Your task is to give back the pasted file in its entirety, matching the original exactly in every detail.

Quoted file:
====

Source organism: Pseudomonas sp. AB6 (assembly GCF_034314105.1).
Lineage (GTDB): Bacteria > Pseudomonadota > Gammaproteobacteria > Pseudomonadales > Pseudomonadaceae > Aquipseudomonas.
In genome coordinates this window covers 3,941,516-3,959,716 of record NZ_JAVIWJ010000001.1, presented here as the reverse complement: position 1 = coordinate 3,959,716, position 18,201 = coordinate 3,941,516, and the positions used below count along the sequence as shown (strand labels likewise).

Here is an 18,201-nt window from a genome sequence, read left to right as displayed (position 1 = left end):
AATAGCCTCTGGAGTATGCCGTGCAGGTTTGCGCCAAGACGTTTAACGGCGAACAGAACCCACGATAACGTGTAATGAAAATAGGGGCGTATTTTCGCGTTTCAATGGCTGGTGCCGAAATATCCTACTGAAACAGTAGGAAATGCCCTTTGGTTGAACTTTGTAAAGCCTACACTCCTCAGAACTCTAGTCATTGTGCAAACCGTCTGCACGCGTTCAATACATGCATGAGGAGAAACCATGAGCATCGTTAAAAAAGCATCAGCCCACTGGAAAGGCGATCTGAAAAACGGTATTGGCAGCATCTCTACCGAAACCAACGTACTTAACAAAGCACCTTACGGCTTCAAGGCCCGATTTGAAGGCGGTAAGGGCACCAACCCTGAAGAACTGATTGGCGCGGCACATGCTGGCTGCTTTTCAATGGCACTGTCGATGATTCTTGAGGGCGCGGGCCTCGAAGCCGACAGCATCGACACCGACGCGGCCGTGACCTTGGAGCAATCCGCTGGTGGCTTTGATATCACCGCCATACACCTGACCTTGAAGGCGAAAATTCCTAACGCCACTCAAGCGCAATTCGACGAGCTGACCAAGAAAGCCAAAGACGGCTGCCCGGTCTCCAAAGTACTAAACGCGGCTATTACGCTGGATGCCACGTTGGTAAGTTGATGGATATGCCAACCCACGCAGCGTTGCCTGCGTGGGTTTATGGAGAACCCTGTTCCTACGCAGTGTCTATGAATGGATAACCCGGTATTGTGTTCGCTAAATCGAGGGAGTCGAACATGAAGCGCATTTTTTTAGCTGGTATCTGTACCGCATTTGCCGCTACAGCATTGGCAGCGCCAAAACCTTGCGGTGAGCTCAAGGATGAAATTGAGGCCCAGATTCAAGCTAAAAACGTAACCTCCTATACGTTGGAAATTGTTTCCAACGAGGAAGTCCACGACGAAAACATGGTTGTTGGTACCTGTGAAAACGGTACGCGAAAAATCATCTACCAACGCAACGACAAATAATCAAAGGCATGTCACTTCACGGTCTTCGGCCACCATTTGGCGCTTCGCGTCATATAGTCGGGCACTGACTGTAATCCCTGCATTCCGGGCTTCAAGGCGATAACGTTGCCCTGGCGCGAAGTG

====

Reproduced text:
Source organism: Pseudomonas sp. AB6 (assembly GCF_034314105.1).
Lineage (GTDB): Bacteria > Pseudomonadota > Gammaproteobacteria > Pseudomonadales > Pseudomonadaceae > Aquipseudomonas.
In genome coordinates this window covers 3,941,516-3,959,716 of record NZ_JAVIWJ010000001.1, presented here as the reverse complement: position 1 = coordinate 3,959,716, position 18,201 = coordinate 3,941,516, and the positions used below count along the sequence as shown (strand labels likewise).

Here is an 18,201-nt window from a genome sequence, read left to right as displayed (position 1 = left end):
AATAGCCTCTGGAGTATGCCGTGCAGGTTTGCGCCAAGACGTTTAACGGCGAACAGAACCCACGATAACGTGTAATGAAAATAGGGGCGTATTTTCGCGTTTCAATGGCTGGTGCCGAAATATCCTACTGAAACAGTAGGAAATGCCCTTTGGTTGAACTTTGTAAAGCCTACACTCCTCAGAACTCTAGTCATTGTGCAAACCGTCTGCACGCGTTCAATACATGCATGAGGAGAAACCATGAGCATCGTTAAAAAAGCATCAGCCCACTGGAAAGGCGATCTGAAAAACGGTATTGGCAGCATCTCTACCGAAACCAACGTACTTAACAAAGCACCTTACGGCTTCAAGGCCCGATTTGAAGGCGGTAAGGGCACCAACCCTGAAGAACTGATTGGCGCGGCACATGCTGGCTGCTTTTCAATGGCACTGTCGATGATTCTTGAGGGCGCGGGCCTCGAAGCCGACAGCATCGACACCGACGCGGCCGTGACCTTGGAGCAATCCGCTGGTGGCTTTGATATCACCGCCATACACCTGACCTTGAAGGCGAAAATTCCTAACGCCACTCAAGCGCAATTCGACGAGCTGACCAAGAAAGCCAAAGACGGCTGCCCGGTCTCCAAAGTACTAAACGCGGCTATTACGCTGGATGCCACGTTGGTAAGTTGATGGATATGCCAACCCACGCAGCGTTGCCTGCGTGGGTTTATGGAGAACCCTGTTCCTACGCAGTGTCTATGAATGGATAACCCGGTATTGTGTTCGCTAAATCGAGGGAGTCGAACATGAAGCGCATTTTTTTAGCTGGTATCTGTACCGCATTTGCCGCTACAGCATTGGCAGCGCCAAAACCTTGCGGTGAGCTCAAGGATGAAATTGAGGCCCAGATTCAAGCTAAAAACGTAACCTCCTATACGTTGGAAATTGTTTCCAACGAGGAAGTCCACGACGAAAACATGGTTGTTGGTACCTGTGAAAACGGTACGCGAAAAATCATCTACCAACGCAACGACAAATAATCAAAGGCATGTCACTTCACGGTCTTCGGCCACCATTTGGCGCTTCGCGTCATATAGTCGGGCACTGACTGTAATCCCTGCATTCCGGGCTTCAAGGCGATAACGTTGCCCTGGCGCGAAGTG